If you’re a baseball fan, there’s a good chance that you’re profoundly interested in the new film Moneyball, that is set to debut on September 23rd at a theater near you. The Common Man is planning to see it, but hasn’t seen it yet, so this is not a review of the film. Others, including Aaron Gleeman, Keith Law, and John Bonnes, have seen it. Gleeman and Bonnes found themselves entertained by the film, with Aaron saying that “what the movie lacked in historical accuracy it made up for in witty dialogue, likable characters, and a surprising amount of humor.”
Keith had an entirely different reaction, calling it
“an absolute mess of a film, the type of muddled end product you’d expect from a project that took several years and went through multiple writers and directors. Even good performances by a cast of big names and some clever makeup work couldn’t save this movie, and if I hadn’t been planning to review it, I would have walked out.”Yeesh. KLaw goes on to lament the movie’s “lampooning of scouts, which draws from the book, [and] isn’t any more welcome on screen (where some of the scouts are played by actual scouts) than it was on the page.”
After reading KLaw’s review, someone at Moviefone tracked down original Moneyball author Michael Lewis to get his reaction. Lewis was taken aback, but rather than react with a modicum of restraint, went on the offensive, saying,
“He's intellectually dishonest, and I don't know to what purpose….I don't understand why he goes from being -- when I interviewed Keith Law, and I did, at length -- he was so nasty about scouts and scouting culture and the stupidity of baseball insiders. He was the reductio ad absurdum of the person who was the smarty pants who had been brought into the game and was smarter than everybody else. He alienated people. And now he's casting himself as someone who sees the value of the old school. I can't see where this is all heading and why. But I learned from experience that the best thing to do is ignore it, because it goes away."
Lewis’ response is pretty damning, what with calling Law “intellectually dishonest” and all. But here’s the problem, Moneyball is actually really old. It was published eight years ago, in 2003, which probably means the interviews Lewis did to write it were conducted in 2002. That’s practically a lifetime when it comes to baseball and the statistical revolution. Statheads in both baseball’s front offices and in the online writing community have grown significantly since those bad old days where scouts were denigrated, spreadsheets worshipped as golden idols, and on-base percentage was the only thing that mattered.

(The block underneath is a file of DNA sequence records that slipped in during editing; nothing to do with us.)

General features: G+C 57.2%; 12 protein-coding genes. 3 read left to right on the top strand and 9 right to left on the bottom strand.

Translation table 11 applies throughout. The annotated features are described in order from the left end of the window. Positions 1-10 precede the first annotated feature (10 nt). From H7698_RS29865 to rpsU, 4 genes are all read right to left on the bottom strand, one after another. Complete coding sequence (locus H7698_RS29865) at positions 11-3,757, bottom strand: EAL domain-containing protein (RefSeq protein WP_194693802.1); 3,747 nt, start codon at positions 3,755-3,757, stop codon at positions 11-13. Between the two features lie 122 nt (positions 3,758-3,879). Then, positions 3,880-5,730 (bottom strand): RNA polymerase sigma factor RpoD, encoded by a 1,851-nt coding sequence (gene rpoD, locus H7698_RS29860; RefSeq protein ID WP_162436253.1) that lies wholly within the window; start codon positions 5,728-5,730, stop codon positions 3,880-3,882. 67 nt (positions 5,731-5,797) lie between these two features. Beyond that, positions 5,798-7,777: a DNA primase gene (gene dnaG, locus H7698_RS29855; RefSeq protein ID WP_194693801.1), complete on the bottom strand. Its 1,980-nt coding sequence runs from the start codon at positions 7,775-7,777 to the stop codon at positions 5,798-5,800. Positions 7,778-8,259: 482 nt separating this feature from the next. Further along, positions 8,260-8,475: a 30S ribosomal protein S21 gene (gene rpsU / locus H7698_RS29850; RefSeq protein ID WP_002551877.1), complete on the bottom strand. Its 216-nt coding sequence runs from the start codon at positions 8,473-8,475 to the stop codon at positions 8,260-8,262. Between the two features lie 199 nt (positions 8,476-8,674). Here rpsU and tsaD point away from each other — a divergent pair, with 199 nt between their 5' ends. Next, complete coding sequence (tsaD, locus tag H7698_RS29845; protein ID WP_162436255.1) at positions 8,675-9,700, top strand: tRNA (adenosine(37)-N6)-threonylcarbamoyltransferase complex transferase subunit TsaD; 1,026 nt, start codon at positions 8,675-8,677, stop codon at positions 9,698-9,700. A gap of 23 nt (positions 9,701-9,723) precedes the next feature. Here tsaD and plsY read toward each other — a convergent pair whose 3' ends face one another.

Indeed, Lewis seems to be indicating that Law should feel exactly the same in 2011, as the four-year veteran of a baseball front office and five years as a writer for ESPN, as he was just a year after he had been hired by JP Ricciardi to his first job in baseball. As though Law’s experience should not have been able to influence his initial impressions, which should have been cast in amber, crystalized, and frozen in carbonite just be sure. KLaw’s not being intellectually dishonest, he's gotten smarter. Most of us have to varying degrees. He’s seen that good scouting has incredible value to an organization and can be used in tandem with numbers and figures to get a complete picture of a player or an organization. Those who reject either stats or scouting as useless are dinosaurs who can’t help but be lapped by their more flexible rivals.
What’s amazing is that Lewis’ rigidity is completely counter to the thesis that most of us seem to take from his seminal work in Moneyball, for organizations to zig when others zag, to find undervalued resources, and to exploit every advantage over a competitor in order to maintain their competitive advantage.
The Common Man doesn’t blame Michael Lewis for not keeping track of how the debate has developed over the last eight years (unless, of course, he’s working on a Moneyball 2). He’s undoubtedly moved on to other things. But it’s stupid for him not to have learned the lessons of his own work, and to get stuck in a past paradigm and to view that as unchanging. The Michael Lewis who wrote Moneyball would, or should, have known better. But maybe he’s changed a lot in the last eight years too.
Update: Keith goes into greater detail about the evolution of his mindset regarding stats and scouting in today's ESPN Today podcast. It's very interesting and compelling, and certainly clears up some of the concerns of readers in the comments. And, hey, it was all prompted by a question from your very own TCM. Go to about 18 minutes in.